1583673465,,ui,say,==> amazon-ebs: Launching a source AWS instance...
1583673465,,ui,say,==> amazon-ebs: Adding tags to source instance
1583673465,,ui,message,    amazon-ebs: Adding tag: "Name": "Packer Builder"
1583673466,,ui,message,    amazon-ebs: Instance ID: i-0de452xxxxxx
1583673466,,ui,say,==> amazon-ebs: Waiting for instance (i-0de452xxxxxxx) to become ready...

As you can see above, the script was able to validate my packer information and start the process of creating an EC2 instance.

..... more output .....
1583673592,,ui,error,==> amazon-ebs: + sudo sh -c apt-get update -y
1583673593,,ui,message,    amazon-ebs: Hit:1 http://us-east-1.ec2.archive.ubuntu.com/ubuntu xenial InRelease
1583673593,,ui,message,    amazon-ebs: Get:2 http://us-east-1.ec2.archive.ubuntu.com/ubuntu xenial-updates InRelease [109 kB]
1583673595,,ui,message,    amazon-ebs: Get:3 http://us-east-1.ec2.archive.ubuntu.com/ubuntu xenial-backports InRelease [107 kB]
..... more output .....
1583673681,,ui,say,==> amazon-ebs: Stopping the source instance...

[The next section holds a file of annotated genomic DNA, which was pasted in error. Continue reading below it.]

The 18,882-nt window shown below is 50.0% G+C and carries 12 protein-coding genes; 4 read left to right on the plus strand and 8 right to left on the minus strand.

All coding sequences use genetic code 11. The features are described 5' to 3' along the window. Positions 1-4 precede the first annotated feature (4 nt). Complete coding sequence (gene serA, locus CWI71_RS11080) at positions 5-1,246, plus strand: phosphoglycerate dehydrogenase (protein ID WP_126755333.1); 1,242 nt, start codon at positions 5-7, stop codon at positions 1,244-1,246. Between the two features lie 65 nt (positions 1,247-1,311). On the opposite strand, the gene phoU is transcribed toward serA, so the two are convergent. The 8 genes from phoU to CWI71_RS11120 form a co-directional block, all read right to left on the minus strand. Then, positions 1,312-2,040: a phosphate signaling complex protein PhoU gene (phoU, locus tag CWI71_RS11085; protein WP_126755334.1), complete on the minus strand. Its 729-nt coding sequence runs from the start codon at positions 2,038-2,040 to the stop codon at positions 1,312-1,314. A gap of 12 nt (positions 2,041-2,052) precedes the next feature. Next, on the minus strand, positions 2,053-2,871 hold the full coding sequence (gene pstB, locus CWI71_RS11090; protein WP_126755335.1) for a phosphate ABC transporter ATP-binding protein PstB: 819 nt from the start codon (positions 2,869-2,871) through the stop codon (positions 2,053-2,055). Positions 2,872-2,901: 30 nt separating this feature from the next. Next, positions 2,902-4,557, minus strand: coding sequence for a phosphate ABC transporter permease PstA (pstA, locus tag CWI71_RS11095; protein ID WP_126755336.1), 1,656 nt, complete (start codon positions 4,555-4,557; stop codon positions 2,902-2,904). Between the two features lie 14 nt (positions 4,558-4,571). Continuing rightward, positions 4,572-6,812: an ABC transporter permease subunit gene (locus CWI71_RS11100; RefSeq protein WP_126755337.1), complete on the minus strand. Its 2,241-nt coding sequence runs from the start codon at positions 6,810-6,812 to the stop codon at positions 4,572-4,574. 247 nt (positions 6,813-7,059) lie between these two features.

1583673681,,ui,message,    amazon-ebs: Stopping instance
1583673682,,ui,say,==> amazon-ebs: Waiting for the instance to stop...
1583673727,,ui,say,==> amazon-ebs: Creating AMI demo-20200308-131741 from instance i-0de452xxxxxx
1583673727,,ui,message,    amazon-ebs: AMI: ami-05b44c5cxxxxxxx
1583673727,,ui,say,==> amazon-ebs: Waiting for AMI to become ready...
..... more output .....
1583673803,,ui,say,==> amazon-ebs: Creating snapshot tags
1583673803,,ui,say,==> amazon-ebs: Terminating the source AWS instance...
1583673819,,ui,say,==> amazon-ebs: Cleaning up any extra volumes...
1583673819,,ui,say,==> amazon-ebs: No volumes to clean up%!(PACKER_COMMA) skipping
1583673819,,ui,say,==> amazon-ebs: Deleting temporary security group...
1583673819,,ui,say,==> amazon-ebs: Deleting temporary keypair...
1583673819,,ui,say,==> amazon-ebs: Running post-processor: manifest
1583673819,,ui,say,Build 'amazon-ebs' finished.

The output is quite long, so I have abbreviated it, but you can see that packer was able to create the EC2 instance and started applying the ubuntu updates.

After the AMI is ready, packer cleans up all the temporary resources that were created during the build process.

    "LaunchTemplateVersion": {
        "CreatedBy": "arn:aws:iam::xxxxxxxxxxxxxx:user/sbali",